The 2018 Sundance Film Festival is officially underway. In the opening press conference President and Founder Robert Redford, Executive Director Keri Putnam, and Sundance Film Festival Director John Cooper spoke with Barbara Chai, head of arts and culture coverage at Dow Jones Media Group and the editor of MarketWatch Entertainment, and attending press about the a variety of issues, including the purpose and origins of the festival, the growing #MeToo and TimesUp movements, and beyond.
In the weeks leading up to Sundance, there has been much speculation about how the industry would handle coming together given the all the sexual harassment allegations swirling around. For his part, Redford is encouraged by this cultural moment saying "Change is inevitable, sometimes it's positive, sometimes it's not, but I think it's a wonderful thing that women's voices are getting stronger and being heard. For men, it's time to listen." One of the biggest practical steps the festival has taken this year is giving greater visibility to the Code of Conduct they've always had for their staff and volunteers to all festival goers (printing it on the back of all credentials) and partnering with the Utah Attorney General's Office to create a hotline anyone can call into to report any incidents. As far as the female empowerment sweeping across the industry, they are all for it. "The movement and conversation has been incredibly moving," said Putnam. "We know that it is more than just dealing with a few men, it's about looking at the underlying systems of power. What structures and assumptions are there that dictate who we value, who gets financing and distribution, what stories we tell, and who gets to tell them. In an industry as complex as our, change won't come easy, it's going to take a lot of effort, but new conversations are happening and we're not going backwards."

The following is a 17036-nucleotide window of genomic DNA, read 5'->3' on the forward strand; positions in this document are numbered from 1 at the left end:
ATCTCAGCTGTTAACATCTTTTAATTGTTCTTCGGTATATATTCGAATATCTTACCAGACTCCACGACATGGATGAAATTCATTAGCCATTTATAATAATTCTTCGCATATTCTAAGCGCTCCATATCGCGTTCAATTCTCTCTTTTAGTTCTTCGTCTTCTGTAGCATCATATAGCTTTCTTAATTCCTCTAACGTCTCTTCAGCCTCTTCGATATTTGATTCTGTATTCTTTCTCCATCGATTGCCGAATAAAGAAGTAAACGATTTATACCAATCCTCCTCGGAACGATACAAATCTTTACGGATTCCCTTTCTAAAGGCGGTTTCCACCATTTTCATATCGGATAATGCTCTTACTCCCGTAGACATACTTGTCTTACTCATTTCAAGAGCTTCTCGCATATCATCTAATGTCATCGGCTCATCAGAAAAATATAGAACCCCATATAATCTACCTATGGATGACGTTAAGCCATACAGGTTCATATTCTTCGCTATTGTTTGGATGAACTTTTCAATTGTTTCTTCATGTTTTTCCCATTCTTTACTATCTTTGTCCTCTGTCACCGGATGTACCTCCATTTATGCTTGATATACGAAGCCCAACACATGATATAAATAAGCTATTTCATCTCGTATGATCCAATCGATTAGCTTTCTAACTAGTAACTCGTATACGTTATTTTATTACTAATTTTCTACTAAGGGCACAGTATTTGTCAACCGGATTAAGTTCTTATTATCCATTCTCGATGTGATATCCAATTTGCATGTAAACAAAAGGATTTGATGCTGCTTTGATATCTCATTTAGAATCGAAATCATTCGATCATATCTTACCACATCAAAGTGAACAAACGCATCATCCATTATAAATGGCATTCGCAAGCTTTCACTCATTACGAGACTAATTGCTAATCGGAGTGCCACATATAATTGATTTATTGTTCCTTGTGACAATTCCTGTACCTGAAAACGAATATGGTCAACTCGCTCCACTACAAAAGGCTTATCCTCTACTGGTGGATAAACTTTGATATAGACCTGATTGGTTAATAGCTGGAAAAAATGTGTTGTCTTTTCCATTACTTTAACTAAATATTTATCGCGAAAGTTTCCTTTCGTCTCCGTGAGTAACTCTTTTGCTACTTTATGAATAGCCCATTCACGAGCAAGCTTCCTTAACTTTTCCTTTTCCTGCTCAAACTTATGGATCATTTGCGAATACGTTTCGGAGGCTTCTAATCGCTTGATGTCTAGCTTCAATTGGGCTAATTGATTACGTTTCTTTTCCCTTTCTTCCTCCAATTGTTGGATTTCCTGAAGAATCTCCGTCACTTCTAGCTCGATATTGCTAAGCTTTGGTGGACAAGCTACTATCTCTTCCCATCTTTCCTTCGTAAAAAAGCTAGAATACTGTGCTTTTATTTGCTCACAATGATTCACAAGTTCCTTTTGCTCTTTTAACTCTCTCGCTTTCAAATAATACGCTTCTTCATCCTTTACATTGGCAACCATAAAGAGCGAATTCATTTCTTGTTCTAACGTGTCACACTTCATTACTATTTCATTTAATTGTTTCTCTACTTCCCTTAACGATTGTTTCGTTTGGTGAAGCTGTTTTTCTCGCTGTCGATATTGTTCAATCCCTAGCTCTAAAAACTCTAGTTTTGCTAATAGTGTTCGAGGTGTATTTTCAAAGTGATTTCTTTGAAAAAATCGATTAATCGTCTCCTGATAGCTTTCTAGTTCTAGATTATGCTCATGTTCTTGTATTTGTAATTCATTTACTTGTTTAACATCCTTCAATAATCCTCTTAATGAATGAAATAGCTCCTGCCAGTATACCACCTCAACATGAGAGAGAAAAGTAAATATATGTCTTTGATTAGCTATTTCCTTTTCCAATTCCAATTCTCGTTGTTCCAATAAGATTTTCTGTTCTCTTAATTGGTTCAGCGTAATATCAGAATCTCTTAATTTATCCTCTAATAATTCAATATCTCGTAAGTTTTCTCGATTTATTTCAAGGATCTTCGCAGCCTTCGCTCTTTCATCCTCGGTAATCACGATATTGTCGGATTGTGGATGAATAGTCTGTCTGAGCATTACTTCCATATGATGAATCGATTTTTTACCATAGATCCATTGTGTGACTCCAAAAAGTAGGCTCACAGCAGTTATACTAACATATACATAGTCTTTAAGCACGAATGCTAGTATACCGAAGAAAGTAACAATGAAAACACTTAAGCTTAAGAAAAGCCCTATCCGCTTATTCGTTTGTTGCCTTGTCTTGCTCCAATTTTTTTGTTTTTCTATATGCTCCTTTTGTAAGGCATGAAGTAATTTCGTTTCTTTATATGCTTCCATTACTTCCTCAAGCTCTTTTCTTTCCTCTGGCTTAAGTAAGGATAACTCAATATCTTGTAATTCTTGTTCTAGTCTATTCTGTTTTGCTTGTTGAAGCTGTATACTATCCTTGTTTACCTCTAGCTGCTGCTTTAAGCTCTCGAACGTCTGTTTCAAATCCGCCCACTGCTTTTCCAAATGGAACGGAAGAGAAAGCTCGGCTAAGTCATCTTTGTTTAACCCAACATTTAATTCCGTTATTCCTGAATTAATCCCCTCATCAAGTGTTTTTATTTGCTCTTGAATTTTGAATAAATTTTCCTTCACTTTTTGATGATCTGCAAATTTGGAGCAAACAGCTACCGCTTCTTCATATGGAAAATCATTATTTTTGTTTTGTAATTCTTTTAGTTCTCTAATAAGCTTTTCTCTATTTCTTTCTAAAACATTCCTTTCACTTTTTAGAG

Redford also took the time to emphasize the power of documentaries in the wake of questions surrounding the Trump administrations hostile attacks on journalism and the media. "I'm a huge fan of journalism and it always seems to come under threat periodically," Redford said. "Journalism is about getting truth to the people and we see it being misused. Our role at the festival is to promote the proper use and the truth against the odds." In terms of combatting the "fake news," they had simple advice. "Don't support it, don't listen to it," said Cooper. "This is why we love the documentary form because it allows for a much deeper dive into a subject. The truth is exciting and you can see things in a new light." One of the films specifically called out on the matter was Our New President, a doc put together entirely using footage from Russian media and Youtube about the election.
The leaders of Sundance reaffirmed the role of the organization even in a time when media consumption is changing rapidly, the power creating an artistic community gives individual artists, and the importance of elevating marginalized voices in our globalized world. "We're really proud that this year's festival has 38 percent female directors and 32 percent directors of color," said Putnam. "Of course there's still a progress to be made, but we're proud of that diversity. Independent film defies categorization and we see artist pushing for the form following the needs of the story."
When asked if they believed film could change the world, the answer was, of course, yes. "Change comes through real people connecting to stories with real emotions," said Cooper. They pointed to the very tangible atmosphere at Sundance where they see and hear engaged audiences connecting to authentic cinema instead of the mass produced disposable media that's so readily available. So while the Sundance Institute can work as ambassadors and champions of artists, it's also up to audiences to demand a greater diversity of voices.